Stanislaus State is now one of about 40 universities in the nation and is the first in the West Coast to create an Alpha Alpha Alpha chapter. The honor society — which Stan State students prefer to call Tri-Alpha because its full name is a tongue-twister — is special because it supports the academic achievement of first-generation college students.
Seventy-four percent of Stan State students identify as first-generation college students, meaning neither of their parents completed a college degree. Stan State has more first-generation students than any other California State University campus and exceeds the CSU system average of 57 percent.
“Our population of students is not only significantly first-generation, but most of our students are also Pell eligible,” said Keith Nainby, professor of communication studies and member of Tri-Alpha. “Opportunities that go beyond the classroom, such as recognition or professional networks, are often the hardest for these students to access, but Tri-Alpha can help provide these connections for them.”
Tri-Alpha advisors — both of whom also identify as being first-generation — Gabriela Nuño, director of the Academic Success Center, and Debra Bukko, professor and director of the doctoral program in educational leadership, teamed up after they heard about this new national organization, which began in 2018 at Moravian College in Bethlehem, Pennsylvania.
“The mission and goals of Stan State and Tri-Alpha are in perfect alignment,” said Nuño, who is currently pursuing an Ed.D. at Stan State and is excited to be inducted with the first wave of Stan State Tri-Alpha students. She believes the honor society will allow students to pause and reflect on their achievements and serve as motivation to pursue leadership positions.
To be eligible for Tri-Alpha, students must have completed 36 units, achieved an overall GPA of at least 3.2 and be a first-generation student. Graduate students may be eligible if they have completed nine or more graduate units and have a GPA in their graduate program of at least 3.0.
So far, about 200 students have officially become members of Stan State’s Alpha Zeta chapter of Tri-Alpha. The quick and positive response of the campus community has made Nuño and Bukko excited to see how this organization will continue to grow. The student members are enthusiastic too.
“I read the description of the honor society when I got the email invitation, and I thought — that’s me,” said Mario Valtierra, a pre-nursing major in his second year at Stan State. “I came to the first meeting and immediately felt like I could relate to everyone there.”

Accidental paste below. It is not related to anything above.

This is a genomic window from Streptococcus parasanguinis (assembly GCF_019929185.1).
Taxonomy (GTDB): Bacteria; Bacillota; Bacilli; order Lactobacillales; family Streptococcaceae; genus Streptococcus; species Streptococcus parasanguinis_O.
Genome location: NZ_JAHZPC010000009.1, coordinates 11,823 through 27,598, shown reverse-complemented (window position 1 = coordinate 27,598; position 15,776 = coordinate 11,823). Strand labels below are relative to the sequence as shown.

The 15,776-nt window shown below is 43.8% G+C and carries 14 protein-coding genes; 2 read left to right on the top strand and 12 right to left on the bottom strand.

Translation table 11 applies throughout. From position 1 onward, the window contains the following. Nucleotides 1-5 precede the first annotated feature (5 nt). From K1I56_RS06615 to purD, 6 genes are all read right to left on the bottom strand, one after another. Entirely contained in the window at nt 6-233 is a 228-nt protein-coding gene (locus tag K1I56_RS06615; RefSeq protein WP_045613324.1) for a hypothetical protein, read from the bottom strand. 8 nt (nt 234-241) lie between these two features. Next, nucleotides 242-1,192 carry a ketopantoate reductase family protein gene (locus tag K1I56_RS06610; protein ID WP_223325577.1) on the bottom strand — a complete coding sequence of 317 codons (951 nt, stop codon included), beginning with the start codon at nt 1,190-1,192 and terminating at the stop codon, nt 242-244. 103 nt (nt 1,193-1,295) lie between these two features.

The first members of Stan State’s Alpha Zeta chapter of Tri-Alpha met during the fall 2019 semester.
Valtierra decided to join when he learned more about the mission of Tri-Alpha.
“The goal of the organization is to help other first-gen students, and that’s something I want to do,” he said.
Valtierra’s passion was recognized by other students in the honor society, as it didn’t take long for him to be elected as vice president of Tri-Alpha. The other student officers are Aprilyn Gaoat (president), Yesenia Maldonado and Citlalli Martinez (secretaries), Ryan Garcia and Danielle Haro (treasurers) and Pavanjot Hayer and Leonardo Urbano (historians).
Faculty and staff may join if they were the first in their family to complete a bachelor’s degree and are willing to serve as mentors for first-generation students. One notable administrator who is a member of Tri-Alpha is Provost Kimberly Greer, who is proud to have been a first-generation student.
“I think the excitement we’ve seen in the students is also happening with faculty and staff, so there is a positive energy and a focus on how to better support students,” Nuño said. “Working at Stan State is very special because our faculty and staff are truly committed to our students, and I think this honor society will highlight this and provide a structure to lend even more support.”
Jason Pourtaverdi, a lecturer in criminal justice and the director of the Faculty Mentor Program, said he is happy to be a member of Tri-Alpha for several reasons. He not only knows what it is like to be a first-generation student but can also relate to students who are immigrants or whose parents immigrated to the U.S. Born in Iran, Pourtaverdi immigrated to Turkey and then Germany before coming to California.
He encourages students to talk with him about anything, even if it isn’t school-related.
“I don’t want them to make the same mistakes I did,” Pourtaverdi said.
He especially wants students to know that there are myriad of career paths available, and they shouldn’t be afraid to ask questions and get connected with faculty members and other students.
“If you find that you’re eligible to be a member, you should join,” Valtierra said. “This is going to be one big first-generation family.”
Sandra Chavez, a senior majoring in business administration, agrees.
“I’m from the L.A area, so I’m far from my family. This is going to be like a second family for me.”
Due to the current situation regarding the coronavirus, the induction ceremony for Tri-Alpha has been postponed for the fall semester. Students, faculty and staff interested in becoming members are encouraged to contact Bukko or Nuño.